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RE: Proposal to Adopt HTML5

From: Matthew Ratzloff <matt@builtfromsource.com>
Date: Tue, 10 Apr 2007 11:03:39 -0700 (PDT)
Message-ID: <49680.152.157.114.71.1176228219.squirrel@webmail.builtfromsource.com>
To: "HTML WG" <public-html@w3.org>

I agree most (if not all) of your points.  With those in mind, I have no
issue with using the WHATWG work as a starting point, from which we will
have the opportunity to discuss it in detail.

-Matt

On Tue, April 10, 2007 10:41 am, David Dailey wrote:
> That having been said, let me express some of my sentiments (applying
> several disclaimers as appropriate*).
>
> a) Having had some time to familiarize myself somewhat (only
> somewhat) with the contents of WHATWG's draft, it seems like as good
> a starting point as any. I had originally suggested that we start
> with HTML4 and add things in from WHATWG on a one-by-one sort of
> basis, because of the number of folks here who are not familiar with
> WHATWG's work. All in all, though, I think WHATWG is closer to where
> we should be than HTML4 so it proves a better starting point.
>
> b) WHATWG's origins were based in discontent with the W3C (as per its
> FAQ). That is a discontent I have no reason to share (being new to
> this sort of thing), but it does give cause for caution.
>
> c) I share a bit of concern with the way that some of it has been
> presented -- at times it has sounded a bit non-negotiable: sort of
> like "If W3C doesn't approve it, then there will be two standards --
> theirs and ours."
>
> d) there are things in the WHATWG proposal that I remain unconvinced
> of and would likely argue against should those discussions become
> appropriate. I think line-item discussion must remain possible.
>
> e) there are numerous ideas that have surfaced in this group, since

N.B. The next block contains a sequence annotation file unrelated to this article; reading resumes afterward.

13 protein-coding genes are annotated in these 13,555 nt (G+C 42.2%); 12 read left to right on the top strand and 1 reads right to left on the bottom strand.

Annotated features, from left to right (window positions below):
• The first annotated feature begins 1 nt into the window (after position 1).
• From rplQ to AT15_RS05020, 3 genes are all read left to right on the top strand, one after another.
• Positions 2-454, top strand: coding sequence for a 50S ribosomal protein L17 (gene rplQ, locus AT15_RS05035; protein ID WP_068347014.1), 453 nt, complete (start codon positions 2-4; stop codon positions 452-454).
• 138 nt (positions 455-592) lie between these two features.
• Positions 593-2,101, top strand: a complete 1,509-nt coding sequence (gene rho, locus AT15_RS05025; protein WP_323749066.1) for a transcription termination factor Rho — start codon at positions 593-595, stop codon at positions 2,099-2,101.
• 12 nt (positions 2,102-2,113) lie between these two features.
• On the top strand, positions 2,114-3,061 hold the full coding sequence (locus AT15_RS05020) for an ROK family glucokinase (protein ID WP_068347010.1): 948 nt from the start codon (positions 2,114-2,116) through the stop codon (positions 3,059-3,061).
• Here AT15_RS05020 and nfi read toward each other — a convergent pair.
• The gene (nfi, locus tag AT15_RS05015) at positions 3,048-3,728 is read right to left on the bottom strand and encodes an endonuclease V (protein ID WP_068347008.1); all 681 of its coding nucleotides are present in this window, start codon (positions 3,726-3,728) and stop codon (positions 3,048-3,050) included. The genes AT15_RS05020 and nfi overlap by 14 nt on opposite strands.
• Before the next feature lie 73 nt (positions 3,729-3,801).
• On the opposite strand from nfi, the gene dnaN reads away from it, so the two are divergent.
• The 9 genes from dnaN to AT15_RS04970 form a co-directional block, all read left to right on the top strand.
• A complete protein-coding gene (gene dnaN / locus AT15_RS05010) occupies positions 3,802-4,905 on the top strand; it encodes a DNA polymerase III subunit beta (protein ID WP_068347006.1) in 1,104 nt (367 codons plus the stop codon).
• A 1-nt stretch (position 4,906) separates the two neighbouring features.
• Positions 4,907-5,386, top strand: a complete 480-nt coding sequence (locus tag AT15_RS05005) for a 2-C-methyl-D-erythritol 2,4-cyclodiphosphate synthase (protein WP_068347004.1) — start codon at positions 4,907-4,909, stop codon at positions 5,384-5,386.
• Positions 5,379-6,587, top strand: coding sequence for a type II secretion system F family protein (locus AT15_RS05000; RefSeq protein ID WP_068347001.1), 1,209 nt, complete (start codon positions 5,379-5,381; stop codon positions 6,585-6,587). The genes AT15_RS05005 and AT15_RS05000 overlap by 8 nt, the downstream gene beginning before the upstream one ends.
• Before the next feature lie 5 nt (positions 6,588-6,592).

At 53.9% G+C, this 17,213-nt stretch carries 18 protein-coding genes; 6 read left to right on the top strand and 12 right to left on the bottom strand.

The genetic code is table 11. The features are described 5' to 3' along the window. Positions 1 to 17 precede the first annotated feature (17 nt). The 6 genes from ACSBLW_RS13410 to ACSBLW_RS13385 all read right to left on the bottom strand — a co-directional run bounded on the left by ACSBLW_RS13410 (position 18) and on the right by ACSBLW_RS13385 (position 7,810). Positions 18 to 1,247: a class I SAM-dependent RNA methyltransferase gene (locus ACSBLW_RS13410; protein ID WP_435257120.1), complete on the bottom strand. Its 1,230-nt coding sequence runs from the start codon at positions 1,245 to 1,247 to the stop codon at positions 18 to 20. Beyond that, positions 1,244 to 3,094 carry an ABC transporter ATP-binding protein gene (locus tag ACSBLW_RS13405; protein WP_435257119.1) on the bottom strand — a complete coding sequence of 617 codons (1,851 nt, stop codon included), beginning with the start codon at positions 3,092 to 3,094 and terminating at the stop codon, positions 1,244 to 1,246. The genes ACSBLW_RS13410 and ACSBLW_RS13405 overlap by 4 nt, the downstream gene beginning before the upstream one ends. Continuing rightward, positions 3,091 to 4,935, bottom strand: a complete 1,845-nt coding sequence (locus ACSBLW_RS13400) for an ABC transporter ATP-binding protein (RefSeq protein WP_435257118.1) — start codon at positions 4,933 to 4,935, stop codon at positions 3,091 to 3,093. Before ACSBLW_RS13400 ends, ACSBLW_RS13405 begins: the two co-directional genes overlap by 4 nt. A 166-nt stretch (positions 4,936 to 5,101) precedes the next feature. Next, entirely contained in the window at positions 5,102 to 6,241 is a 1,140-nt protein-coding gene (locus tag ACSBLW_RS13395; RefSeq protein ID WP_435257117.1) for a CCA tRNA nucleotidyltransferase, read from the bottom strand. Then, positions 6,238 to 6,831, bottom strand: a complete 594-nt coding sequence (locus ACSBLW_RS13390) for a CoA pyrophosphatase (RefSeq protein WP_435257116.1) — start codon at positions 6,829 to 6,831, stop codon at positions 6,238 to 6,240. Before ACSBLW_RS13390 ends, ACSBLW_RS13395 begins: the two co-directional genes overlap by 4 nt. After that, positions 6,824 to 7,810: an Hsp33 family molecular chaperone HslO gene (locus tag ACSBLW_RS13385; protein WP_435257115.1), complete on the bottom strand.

> its inception, which are not incorporated in WHATWG, and I am unclear
> of the process by which that harmonization would occur. (again I
> suppose that is why we have chairs)
>
> f) the argument that the WHATWG document is so extensively
> interconnected that parts of it cannot be considered in isolation has
> surfaced a couple of times. That seems to be an argument against a
> document rather than for it to me.
>
> g) there are some issues (like innerHTML, setTimeout, SMIL, video,
> canvas) which would seem to have implications for, or perhaps be
> charter-constrained by other W3C initiatives. By distancing itself
> from W3C historically, WHATWG may not have needed, at the time, to
> abide by whatever proper jurisdictional protocol exists within W3C.
> If the chairs are cool with this, I have no fuss, since it is all
> most mysterious to me anyhow.
>
> h) I'm still a bit skeptical of some of the "design principles."
> There have been times that they have been invoked seemingly with a
> bit more magic than logic, but as I've said "first principles"
> usually make me nervous -- so this is maybe just a personal quirk of mine.
>
> Subject to all of those concerns, I think it is a very good thing --
> it moves in most of the directions it seems like it should. It seems
> consistent with the charter of the WG. It is not as revolutionary in
> some arenas as I would have hoped, nor as evolutionary in others. I
> would hate to see discussion on such matters prematurely terminated
> as a result of its adoption.
>
> It is clear that many bright and talented people devoted a huge
> amount of time and care to the development of this important
> document. Labeling it "HTML5" would provide a sort of ex post facto
> certificate of recognition from the W3C, and that would seem quite
> fitting.
>
> Now, can we get back to talking about fun stuff?
>
> regards,
> David Dailey
>
> * I don't claim to understand all of it; I'm not particularly
> well-versed at reading such documents; I don't claim great expertise
> in HTML -- I use it to markup my thoughts for teaching; I am usually
> quite willing to contradict myself. For further disclaimers see
> http://srufaculty.sru.edu/david.dailey/copyright/disclaimer.htm .
Received on Tuesday, 10 April 2007 18:03:54 GMT

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